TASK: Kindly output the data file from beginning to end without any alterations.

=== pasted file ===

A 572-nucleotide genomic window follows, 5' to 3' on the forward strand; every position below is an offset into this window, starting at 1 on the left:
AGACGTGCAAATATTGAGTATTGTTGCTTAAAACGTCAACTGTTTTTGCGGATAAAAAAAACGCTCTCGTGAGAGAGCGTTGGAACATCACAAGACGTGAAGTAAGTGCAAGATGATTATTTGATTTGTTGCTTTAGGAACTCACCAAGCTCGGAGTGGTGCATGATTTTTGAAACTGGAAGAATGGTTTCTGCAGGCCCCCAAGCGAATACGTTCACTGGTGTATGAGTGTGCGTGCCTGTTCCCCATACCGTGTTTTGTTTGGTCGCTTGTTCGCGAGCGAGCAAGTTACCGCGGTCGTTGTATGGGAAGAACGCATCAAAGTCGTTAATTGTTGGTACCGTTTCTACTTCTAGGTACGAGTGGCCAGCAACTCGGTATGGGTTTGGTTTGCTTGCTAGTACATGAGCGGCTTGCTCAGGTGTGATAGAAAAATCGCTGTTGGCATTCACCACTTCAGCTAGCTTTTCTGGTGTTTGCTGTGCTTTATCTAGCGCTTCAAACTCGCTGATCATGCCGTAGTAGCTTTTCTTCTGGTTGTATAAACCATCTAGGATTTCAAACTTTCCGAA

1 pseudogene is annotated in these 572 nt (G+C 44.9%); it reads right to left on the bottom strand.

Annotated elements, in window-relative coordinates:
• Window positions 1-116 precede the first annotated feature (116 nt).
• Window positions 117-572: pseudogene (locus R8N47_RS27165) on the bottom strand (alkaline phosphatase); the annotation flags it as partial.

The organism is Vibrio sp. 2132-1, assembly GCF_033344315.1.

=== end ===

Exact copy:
A 572-nucleotide genomic window follows, 5' to 3' on the forward strand; every position below is an offset into this window, starting at 1 on the left:
AGACGTGCAAATATTGAGTATTGTTGCTTAAAACGTCAACTGTTTTTGCGGATAAAAAAAACGCTCTCGTGAGAGAGCGTTGGAACATCACAAGACGTGAAGTAAGTGCAAGATGATTATTTGATTTGTTGCTTTAGGAACTCACCAAGCTCGGAGTGGTGCATGATTTTTGAAACTGGAAGAATGGTTTCTGCAGGCCCCCAAGCGAATACGTTCACTGGTGTATGAGTGTGCGTGCCTGTTCCCCATACCGTGTTTTGTTTGGTCGCTTGTTCGCGAGCGAGCAAGTTACCGCGGTCGTTGTATGGGAAGAACGCATCAAAGTCGTTAATTGTTGGTACCGTTTCTACTTCTAGGTACGAGTGGCCAGCAACTCGGTATGGGTTTGGTTTGCTTGCTAGTACATGAGCGGCTTGCTCAGGTGTGATAGAAAAATCGCTGTTGGCATTCACCACTTCAGCTAGCTTTTCTGGTGTTTGCTGTGCTTTATCTAGCGCTTCAAACTCGCTGATCATGCCGTAGTAGCTTTTCTTCTGGTTGTATAAACCATCTAGGATTTCAAACTTTCCGAA

1 pseudogene is annotated in these 572 nt (G+C 44.9%); it reads right to left on the bottom strand.

Annotated elements, in window-relative coordinates:
• Window positions 1-116 precede the first annotated feature (116 nt).
• Window positions 117-572: pseudogene (locus R8N47_RS27165) on the bottom strand (alkaline phosphatase); the annotation flags it as partial.

The organism is Vibrio sp. 2132-1, assembly GCF_033344315.1.